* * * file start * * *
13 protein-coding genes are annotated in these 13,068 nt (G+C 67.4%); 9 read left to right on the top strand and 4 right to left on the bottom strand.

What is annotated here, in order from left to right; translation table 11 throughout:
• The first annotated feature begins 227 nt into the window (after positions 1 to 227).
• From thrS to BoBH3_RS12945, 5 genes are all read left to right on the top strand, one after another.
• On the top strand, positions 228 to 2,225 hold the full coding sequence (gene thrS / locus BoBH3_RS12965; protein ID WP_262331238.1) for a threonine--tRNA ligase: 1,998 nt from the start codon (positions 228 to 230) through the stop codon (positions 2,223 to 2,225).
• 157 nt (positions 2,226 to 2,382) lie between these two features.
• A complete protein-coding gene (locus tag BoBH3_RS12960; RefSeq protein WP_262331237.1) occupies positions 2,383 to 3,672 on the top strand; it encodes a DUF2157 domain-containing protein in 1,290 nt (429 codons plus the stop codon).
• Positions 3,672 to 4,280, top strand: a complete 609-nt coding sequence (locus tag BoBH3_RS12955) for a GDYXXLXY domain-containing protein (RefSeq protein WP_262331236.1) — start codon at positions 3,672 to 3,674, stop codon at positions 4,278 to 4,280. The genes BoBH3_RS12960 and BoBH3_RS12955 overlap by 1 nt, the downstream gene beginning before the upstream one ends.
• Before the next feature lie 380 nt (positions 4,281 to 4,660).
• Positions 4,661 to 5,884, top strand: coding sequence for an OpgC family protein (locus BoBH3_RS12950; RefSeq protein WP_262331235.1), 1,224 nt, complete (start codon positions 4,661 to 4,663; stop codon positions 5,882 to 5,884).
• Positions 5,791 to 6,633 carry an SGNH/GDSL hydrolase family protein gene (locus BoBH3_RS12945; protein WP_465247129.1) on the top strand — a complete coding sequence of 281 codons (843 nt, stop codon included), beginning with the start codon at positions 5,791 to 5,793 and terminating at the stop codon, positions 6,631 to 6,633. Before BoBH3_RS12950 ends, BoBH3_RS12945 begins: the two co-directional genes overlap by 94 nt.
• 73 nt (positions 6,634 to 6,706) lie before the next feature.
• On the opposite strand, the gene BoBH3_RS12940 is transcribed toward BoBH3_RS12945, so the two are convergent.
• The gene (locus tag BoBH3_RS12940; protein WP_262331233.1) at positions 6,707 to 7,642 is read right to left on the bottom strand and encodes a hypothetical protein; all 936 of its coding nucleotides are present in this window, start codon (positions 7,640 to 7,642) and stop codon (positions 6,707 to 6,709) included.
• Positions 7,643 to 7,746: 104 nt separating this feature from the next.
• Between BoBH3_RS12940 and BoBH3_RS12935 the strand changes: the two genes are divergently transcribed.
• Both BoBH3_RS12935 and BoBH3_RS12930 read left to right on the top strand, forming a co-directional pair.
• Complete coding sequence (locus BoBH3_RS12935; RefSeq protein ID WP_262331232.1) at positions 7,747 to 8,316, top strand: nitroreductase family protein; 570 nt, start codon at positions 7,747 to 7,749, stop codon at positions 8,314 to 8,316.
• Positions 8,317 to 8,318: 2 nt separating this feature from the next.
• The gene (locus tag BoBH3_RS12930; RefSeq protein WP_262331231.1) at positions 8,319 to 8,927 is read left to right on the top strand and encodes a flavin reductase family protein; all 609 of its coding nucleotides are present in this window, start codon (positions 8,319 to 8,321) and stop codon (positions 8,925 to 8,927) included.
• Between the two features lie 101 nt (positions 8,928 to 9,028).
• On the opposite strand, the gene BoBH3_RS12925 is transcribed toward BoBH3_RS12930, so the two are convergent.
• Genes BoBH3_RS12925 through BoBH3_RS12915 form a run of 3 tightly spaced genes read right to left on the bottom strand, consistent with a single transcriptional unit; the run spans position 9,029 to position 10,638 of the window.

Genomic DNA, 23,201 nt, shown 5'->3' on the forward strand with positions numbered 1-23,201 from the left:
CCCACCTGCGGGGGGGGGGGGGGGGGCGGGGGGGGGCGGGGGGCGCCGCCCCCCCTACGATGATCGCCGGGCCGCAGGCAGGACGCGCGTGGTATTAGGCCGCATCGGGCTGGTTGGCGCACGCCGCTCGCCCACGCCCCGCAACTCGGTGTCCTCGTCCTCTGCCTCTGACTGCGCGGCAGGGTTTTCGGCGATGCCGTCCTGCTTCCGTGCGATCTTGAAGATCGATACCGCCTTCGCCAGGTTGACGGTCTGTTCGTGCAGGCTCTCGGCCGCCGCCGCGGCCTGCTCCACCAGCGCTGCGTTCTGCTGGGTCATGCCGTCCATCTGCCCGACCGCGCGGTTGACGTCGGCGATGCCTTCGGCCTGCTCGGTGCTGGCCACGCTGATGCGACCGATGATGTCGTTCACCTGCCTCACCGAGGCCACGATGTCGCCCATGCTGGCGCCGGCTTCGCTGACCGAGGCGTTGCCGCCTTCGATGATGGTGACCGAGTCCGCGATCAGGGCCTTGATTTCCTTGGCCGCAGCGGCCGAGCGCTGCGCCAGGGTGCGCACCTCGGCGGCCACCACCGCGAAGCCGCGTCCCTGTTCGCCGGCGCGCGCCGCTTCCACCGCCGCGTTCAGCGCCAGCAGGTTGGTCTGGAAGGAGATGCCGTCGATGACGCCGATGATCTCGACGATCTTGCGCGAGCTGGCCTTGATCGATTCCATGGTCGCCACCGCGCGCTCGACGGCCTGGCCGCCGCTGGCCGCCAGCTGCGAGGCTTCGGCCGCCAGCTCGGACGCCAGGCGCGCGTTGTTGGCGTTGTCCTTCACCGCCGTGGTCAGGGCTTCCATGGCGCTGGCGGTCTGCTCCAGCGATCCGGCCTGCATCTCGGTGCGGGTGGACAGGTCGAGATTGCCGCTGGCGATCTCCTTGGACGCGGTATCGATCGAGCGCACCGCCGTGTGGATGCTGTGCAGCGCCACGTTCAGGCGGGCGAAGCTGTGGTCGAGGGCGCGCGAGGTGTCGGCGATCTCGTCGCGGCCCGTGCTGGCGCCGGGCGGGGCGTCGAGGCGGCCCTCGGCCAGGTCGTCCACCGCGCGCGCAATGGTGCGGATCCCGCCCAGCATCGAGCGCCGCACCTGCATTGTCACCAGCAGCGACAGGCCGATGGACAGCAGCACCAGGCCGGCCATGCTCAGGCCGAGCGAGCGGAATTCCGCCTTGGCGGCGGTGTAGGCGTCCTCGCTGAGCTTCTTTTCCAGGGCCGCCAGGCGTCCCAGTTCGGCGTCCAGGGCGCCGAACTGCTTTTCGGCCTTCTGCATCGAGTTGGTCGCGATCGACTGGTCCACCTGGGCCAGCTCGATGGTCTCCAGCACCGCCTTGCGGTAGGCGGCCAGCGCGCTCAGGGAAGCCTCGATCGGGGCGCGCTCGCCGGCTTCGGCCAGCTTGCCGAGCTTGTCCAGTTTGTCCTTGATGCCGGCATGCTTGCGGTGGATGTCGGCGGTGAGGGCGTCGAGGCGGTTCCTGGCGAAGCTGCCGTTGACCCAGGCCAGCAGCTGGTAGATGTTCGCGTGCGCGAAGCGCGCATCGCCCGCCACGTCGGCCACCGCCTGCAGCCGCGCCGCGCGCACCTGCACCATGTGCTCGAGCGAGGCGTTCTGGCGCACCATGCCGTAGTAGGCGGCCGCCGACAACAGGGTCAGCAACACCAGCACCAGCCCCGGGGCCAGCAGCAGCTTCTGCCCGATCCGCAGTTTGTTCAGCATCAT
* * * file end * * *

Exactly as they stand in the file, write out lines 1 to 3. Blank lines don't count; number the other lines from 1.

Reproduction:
13 protein-coding genes are annotated in these 13,068 nt (G+C 67.4%); 9 read left to right on the top strand and 4 right to left on the bottom strand.

What is annotated here, in order from left to right; translation table 11 throughout:
• The first annotated feature begins 227 nt into the window (after positions 1 to 227).